Sometimes you need to draw multiple shapes of the same type on a slide, maybe a hundred smiley faces on one slide, or even a hundred stars on a dark blue slide, as you can see in Figure 1 below.
Figure 1: Stars on a dark blue slide
Yes, you can do that in PowerPoint by duplicating existing shapes but when did you see a night sky where each star was the exact same size? So that leaves out the Ctrl+dragging and Ctrl+D duplicating tricks, since every shape that's exactly the same in size as the other certainly does not look organic. Yes, you are back to inserting single shapes on the slide! Essentially, you select a shape from the Shapes gallery and then draw your shape, then revisit the Shapes gallery again to select that same shape again, and redraw another instance. Yes, that means a hundred trips to the Shapes gallery, and drawing on the slide as many times—there has to be an easier way. Indeed there is an option to make things simpler and it is called the Lock Drawing Mode option. To see how this option makes the task of drawing organic looking shapes a lot easier and faster, follow these steps to learn more in PowerPoint 2010 for Windows:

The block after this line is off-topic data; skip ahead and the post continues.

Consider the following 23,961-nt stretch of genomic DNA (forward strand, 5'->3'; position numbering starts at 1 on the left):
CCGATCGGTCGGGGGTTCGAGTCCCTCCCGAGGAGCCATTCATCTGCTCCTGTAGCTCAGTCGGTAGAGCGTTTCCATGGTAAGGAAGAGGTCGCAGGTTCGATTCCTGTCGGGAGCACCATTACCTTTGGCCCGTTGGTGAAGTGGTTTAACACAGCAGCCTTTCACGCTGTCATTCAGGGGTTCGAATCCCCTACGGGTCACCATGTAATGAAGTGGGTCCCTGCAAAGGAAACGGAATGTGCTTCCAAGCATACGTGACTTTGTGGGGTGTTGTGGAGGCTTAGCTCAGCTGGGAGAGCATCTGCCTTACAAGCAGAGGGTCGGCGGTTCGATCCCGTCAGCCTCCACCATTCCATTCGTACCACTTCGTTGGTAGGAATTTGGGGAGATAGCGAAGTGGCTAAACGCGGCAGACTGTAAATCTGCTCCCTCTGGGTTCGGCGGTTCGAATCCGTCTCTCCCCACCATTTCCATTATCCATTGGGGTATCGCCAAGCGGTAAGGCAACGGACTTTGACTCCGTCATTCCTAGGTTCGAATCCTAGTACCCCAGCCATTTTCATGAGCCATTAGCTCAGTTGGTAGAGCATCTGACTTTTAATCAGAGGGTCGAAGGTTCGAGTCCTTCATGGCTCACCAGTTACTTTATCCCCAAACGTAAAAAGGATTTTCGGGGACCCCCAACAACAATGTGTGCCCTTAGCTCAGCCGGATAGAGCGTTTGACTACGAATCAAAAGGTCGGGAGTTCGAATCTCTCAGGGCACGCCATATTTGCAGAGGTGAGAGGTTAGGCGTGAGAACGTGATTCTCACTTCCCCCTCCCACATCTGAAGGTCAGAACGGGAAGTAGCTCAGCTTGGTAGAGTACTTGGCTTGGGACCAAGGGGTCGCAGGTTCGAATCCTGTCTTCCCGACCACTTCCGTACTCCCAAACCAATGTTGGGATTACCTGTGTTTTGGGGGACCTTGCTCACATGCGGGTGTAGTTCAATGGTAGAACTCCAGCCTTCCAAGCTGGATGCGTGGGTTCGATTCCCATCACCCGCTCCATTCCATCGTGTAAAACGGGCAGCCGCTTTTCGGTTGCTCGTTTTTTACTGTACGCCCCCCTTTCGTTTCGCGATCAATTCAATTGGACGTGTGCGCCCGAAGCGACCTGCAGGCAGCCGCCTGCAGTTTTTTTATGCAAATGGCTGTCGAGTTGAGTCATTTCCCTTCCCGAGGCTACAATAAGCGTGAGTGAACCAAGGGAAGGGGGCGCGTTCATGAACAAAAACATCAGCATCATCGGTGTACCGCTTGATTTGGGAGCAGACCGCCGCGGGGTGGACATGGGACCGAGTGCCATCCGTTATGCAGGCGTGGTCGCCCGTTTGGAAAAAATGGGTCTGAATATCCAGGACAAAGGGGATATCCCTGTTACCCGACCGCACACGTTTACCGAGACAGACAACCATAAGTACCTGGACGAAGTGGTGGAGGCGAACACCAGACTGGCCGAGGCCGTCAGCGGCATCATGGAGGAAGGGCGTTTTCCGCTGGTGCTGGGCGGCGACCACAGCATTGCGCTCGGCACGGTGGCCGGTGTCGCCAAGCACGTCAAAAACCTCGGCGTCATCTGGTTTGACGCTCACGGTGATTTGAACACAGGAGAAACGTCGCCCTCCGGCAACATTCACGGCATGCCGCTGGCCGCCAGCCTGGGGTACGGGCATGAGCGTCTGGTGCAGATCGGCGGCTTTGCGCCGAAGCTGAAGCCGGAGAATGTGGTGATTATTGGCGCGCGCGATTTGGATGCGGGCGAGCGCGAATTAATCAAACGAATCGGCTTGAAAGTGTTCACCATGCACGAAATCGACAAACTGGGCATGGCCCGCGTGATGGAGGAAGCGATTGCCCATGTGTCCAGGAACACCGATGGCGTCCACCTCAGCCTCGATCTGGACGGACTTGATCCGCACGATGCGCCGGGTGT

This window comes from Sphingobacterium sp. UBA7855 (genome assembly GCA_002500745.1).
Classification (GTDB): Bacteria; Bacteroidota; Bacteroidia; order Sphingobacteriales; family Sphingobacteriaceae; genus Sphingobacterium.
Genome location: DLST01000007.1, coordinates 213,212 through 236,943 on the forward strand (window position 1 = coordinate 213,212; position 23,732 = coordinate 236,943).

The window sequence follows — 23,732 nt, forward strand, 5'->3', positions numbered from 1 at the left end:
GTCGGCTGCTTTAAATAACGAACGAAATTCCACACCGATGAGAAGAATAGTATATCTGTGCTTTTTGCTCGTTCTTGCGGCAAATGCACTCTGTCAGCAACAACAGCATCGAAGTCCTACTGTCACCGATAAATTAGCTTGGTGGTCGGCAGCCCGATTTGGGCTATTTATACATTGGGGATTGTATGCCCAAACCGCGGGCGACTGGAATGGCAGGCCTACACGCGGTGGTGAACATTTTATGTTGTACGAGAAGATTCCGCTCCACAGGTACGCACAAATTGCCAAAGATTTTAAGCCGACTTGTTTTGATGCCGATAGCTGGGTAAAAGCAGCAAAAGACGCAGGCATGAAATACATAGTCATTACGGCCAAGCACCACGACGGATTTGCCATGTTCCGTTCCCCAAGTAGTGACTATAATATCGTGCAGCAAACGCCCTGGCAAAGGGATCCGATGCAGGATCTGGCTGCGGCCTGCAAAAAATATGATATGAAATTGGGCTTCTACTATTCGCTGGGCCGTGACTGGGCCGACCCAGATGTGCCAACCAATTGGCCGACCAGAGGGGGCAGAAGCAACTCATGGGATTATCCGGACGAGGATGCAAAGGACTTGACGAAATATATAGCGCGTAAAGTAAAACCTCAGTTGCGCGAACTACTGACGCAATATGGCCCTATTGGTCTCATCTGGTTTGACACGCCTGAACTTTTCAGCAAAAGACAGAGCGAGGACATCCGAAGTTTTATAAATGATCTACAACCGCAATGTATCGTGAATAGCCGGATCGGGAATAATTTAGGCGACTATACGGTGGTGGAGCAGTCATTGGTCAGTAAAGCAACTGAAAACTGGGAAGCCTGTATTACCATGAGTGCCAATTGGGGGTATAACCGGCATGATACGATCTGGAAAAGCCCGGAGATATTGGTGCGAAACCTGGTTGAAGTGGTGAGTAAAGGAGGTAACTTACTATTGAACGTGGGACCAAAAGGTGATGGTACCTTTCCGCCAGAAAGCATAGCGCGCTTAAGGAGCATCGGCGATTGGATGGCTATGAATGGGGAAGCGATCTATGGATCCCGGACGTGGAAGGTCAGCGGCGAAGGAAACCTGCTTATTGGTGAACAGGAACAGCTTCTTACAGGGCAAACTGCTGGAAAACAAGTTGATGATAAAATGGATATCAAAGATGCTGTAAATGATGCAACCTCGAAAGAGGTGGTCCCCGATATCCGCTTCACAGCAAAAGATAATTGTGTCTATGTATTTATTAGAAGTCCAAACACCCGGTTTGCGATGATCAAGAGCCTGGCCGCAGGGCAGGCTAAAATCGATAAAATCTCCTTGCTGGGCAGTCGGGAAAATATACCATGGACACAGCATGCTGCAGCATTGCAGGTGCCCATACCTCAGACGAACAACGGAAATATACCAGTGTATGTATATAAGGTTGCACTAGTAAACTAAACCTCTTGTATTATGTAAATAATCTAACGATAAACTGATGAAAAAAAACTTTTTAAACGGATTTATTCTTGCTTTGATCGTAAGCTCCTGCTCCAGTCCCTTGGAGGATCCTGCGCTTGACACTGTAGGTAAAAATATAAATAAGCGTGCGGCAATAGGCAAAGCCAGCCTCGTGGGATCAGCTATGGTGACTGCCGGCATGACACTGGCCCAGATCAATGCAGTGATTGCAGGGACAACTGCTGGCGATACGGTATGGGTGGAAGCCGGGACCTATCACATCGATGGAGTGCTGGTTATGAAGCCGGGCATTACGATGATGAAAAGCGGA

- Access the Shapes gallery from the Home or Insert tabs of the Ribbon. Choose the shape type you want to draw, as shown in Figure 2.
Figure 2: Select the shape
- Now don't click on the shape you want yet. Rather, right click the shape and choose the Lock Drawing Mode option from the resultant menu (see Figure 3). This will make the selected shape sticky, as in you won't have to go back to the Shapes gallery again once you're done drawing a shape.
Figure 3: Lock Drawing Mode option
- Start drawing the shape on the slide as many times you want. Figure 4 shows the selected Smiley Face shape has been drawn on the slide multiple times in different sizes.
Figure 4: Draw shape
- Once you are done with drawing the number of shapes you want, you can disable the Lock Drawing Mode option by pressing the Esc key.